Parliamentary sovereignty, the principle Parliament can make or unmake any law it chooses, is a bedrock principle in the British constitutional system. But what if Parliament chooses to pass a law dissolving marriages between blacks and whites? Or a law that confiscated the property of all red haired women? Can the court overrule such unjustifiable, unfair and irrational statutes?
Lord Neuberger, Master of the Rolls, last Monday gave the Weedon Lecture advocating the principle of absolute Parliamentary sovereignty. The speech is available here, a summary here and a commentary by Adam Wagner here, so I will not elaborate on what was said. Whilst his argument is true to the extent that absolute Parliamentary sovereignty does remain intact, this has to be understood against the constitutional landscape. And that landscape is one which is increasingly rights-based, which has an effect on what Parliament does.
There is no doubt Parliamentary sovereignty remains intact. Judges have generally expressed support for it. Lord Neuberger gives examples in his speech, and his words themselves are a further example of judges endorsing it. Indeed, I understand Lord Justice Laws, a key proponent of the view that Parliamentary sovereignty may be limited by a higher order law, retracted that view at the ALBA Conference 2008 (though I have not personally found a transcript of this).
A convincing understanding of Parliamentary sovereignty comes from Jeff Goldsworthy who claims it exists because of a consensus between judges, Parliament and the government that it should. It, therefore, can only change where this consensus agrees that it should change. This has not occurred.
However, despite Parliamentary sovereignty theoretically remaining, there is no doubt it exists in a changing constitutional culture, where rights are taking an increasing hold. This is most notable in the Human Rights Act.
Under this Act, any legislation passed by Parliament must be accompanied by a statement from a Minister that the Bill either complies or does not comply with the European Convention of Human Rights (ECHR). Whilst the provision does not limit Parliament’s discretion to pass any legislation, it draws attention if the legislation does not comply with the ECHR. Indeed, only one statute has passed where a statement was given that its contents were not compatible with the ECHR; even then, the government went to lengths to satisfy the Joint Committee on Human Rights the bill was legitimate.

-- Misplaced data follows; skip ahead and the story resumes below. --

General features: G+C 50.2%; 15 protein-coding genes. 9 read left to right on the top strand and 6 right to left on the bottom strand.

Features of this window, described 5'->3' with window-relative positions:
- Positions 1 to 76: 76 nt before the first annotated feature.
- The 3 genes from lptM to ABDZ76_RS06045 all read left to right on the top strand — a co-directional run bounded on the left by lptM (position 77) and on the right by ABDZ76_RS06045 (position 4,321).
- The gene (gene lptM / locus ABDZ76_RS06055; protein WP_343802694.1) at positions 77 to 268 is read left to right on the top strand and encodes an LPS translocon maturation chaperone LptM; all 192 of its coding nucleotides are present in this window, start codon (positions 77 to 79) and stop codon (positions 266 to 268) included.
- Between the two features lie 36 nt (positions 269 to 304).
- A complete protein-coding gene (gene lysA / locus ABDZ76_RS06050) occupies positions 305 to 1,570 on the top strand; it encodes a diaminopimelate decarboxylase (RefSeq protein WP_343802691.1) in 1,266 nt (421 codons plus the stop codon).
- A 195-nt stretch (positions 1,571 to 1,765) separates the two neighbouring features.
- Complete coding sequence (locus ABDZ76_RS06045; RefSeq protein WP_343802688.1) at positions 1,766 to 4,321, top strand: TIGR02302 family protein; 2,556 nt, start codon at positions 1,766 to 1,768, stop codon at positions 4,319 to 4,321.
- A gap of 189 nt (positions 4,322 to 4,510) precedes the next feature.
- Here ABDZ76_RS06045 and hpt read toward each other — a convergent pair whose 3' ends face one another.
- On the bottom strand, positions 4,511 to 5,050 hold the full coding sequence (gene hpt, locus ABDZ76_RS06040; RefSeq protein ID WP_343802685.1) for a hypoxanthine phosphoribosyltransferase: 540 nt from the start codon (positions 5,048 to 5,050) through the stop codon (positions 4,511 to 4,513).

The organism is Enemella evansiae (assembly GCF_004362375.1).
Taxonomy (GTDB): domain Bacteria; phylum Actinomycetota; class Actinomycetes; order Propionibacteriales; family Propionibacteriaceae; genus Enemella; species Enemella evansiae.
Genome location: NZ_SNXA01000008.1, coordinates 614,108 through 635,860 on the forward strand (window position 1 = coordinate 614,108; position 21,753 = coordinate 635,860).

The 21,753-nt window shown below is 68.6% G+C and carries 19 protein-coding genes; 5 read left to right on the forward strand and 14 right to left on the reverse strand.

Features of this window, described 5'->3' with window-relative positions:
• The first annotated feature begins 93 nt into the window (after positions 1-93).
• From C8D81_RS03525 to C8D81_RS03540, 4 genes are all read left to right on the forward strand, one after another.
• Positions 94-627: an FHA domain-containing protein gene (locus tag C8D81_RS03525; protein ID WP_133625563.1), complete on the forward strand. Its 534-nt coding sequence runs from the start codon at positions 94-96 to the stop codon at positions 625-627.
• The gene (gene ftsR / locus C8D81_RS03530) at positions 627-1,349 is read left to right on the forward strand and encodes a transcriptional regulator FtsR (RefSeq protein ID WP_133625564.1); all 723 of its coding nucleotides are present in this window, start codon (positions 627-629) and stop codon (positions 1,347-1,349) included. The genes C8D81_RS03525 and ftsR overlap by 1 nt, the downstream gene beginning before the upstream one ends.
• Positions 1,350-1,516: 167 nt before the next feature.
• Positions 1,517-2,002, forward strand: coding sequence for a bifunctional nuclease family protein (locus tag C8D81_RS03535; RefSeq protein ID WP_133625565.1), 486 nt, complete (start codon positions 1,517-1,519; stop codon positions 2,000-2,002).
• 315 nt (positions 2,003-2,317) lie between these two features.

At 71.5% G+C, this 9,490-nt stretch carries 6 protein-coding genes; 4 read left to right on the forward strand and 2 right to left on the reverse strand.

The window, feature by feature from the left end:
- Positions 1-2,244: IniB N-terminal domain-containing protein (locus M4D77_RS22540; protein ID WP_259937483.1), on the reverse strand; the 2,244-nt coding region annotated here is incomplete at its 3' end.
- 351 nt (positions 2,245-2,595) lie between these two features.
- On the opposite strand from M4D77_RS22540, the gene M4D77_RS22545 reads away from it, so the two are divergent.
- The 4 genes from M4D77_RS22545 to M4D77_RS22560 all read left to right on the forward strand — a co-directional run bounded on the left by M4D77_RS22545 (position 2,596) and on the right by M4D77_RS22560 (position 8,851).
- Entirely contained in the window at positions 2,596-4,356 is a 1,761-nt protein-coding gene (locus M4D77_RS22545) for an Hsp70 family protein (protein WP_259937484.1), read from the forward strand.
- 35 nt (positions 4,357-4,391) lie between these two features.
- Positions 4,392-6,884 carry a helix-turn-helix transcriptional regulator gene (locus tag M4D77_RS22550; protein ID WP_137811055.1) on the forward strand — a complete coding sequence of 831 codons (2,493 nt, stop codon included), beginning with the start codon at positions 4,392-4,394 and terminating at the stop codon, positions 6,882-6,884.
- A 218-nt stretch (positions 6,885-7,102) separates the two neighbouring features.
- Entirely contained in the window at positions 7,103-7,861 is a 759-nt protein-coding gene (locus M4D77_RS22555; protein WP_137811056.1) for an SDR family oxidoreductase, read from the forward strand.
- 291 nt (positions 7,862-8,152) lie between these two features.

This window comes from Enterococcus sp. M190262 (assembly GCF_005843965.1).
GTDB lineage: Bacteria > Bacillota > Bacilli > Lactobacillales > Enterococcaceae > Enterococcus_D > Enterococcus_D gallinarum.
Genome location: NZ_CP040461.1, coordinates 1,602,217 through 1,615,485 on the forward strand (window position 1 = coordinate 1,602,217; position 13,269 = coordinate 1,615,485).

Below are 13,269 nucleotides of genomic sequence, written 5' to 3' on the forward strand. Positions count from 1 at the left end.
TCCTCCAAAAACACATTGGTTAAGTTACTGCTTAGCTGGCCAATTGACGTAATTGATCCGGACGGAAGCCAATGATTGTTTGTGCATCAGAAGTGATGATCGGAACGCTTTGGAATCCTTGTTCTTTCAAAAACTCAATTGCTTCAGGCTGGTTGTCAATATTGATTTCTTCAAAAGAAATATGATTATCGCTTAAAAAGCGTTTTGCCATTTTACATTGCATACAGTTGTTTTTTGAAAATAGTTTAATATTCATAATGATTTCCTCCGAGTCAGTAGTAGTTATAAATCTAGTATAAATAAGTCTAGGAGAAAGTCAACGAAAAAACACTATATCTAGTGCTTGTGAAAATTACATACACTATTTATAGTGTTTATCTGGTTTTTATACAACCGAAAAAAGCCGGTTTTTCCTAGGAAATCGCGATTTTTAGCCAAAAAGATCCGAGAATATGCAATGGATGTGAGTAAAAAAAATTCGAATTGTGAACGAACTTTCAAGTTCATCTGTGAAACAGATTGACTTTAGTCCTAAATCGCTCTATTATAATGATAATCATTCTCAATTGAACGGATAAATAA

The Act also allows the court to issue a declaration that any law is incompatible with the ECHR. This is, notably, not a power to strike down and declare legislation void, rather a power to issue a statement that the law does not meet ECHR standards. But the cultural effect of this provision is clear. As of 2009 (I could not find a later data compilation), seventeen declarations had become final. Of these fourteen were remedied, for two there is consideration of remedial methods and for one there is public consultation underway. It seems unlikely Parliament would lightly challenge a declaration of incompatibility.
The provisions, of course, allow Parliament to pass any legislation without fear the courts will strike it down, and in any event Parliament may repeal the Human Rights Act removing these provisions altogether. However there is certainly a trend towards a rights-based constitution, and Parliament would most likely struggle to pass anti-rights law.
Away from the Human Rights Act, the common law has had an increasing rights culture. For example in Simms, Lord Hoffmann stated that individual rights may only be limited by Parliament with “express words”. The courts are reluctant to find Parliament has limited rights.
The real test for Parliamentary sovereignty only arises where Parliament passes a morally abhorrent, unjustifiable and completely irrational law, like the examples given at the outset. Until that time, which probably will never happen, the question over who really is the master will remain unanswered. Oh, the uncertainties of an unwritten Constitution!